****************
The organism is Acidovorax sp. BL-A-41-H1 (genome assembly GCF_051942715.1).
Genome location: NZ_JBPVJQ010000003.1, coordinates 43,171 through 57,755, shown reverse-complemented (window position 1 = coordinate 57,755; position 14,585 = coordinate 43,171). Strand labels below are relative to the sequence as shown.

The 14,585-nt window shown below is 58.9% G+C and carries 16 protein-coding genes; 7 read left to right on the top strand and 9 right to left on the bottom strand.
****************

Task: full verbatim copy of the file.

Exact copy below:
The organism is Acidovorax sp. BL-A-41-H1 (genome assembly GCF_051942715.1).
Genome location: NZ_JBPVJQ010000003.1, coordinates 43,171 through 57,755, shown reverse-complemented (window position 1 = coordinate 57,755; position 14,585 = coordinate 43,171). Strand labels below are relative to the sequence as shown.

The 14,585-nt window shown below is 58.9% G+C and carries 16 protein-coding genes; 7 read left to right on the top strand and 9 right to left on the bottom strand.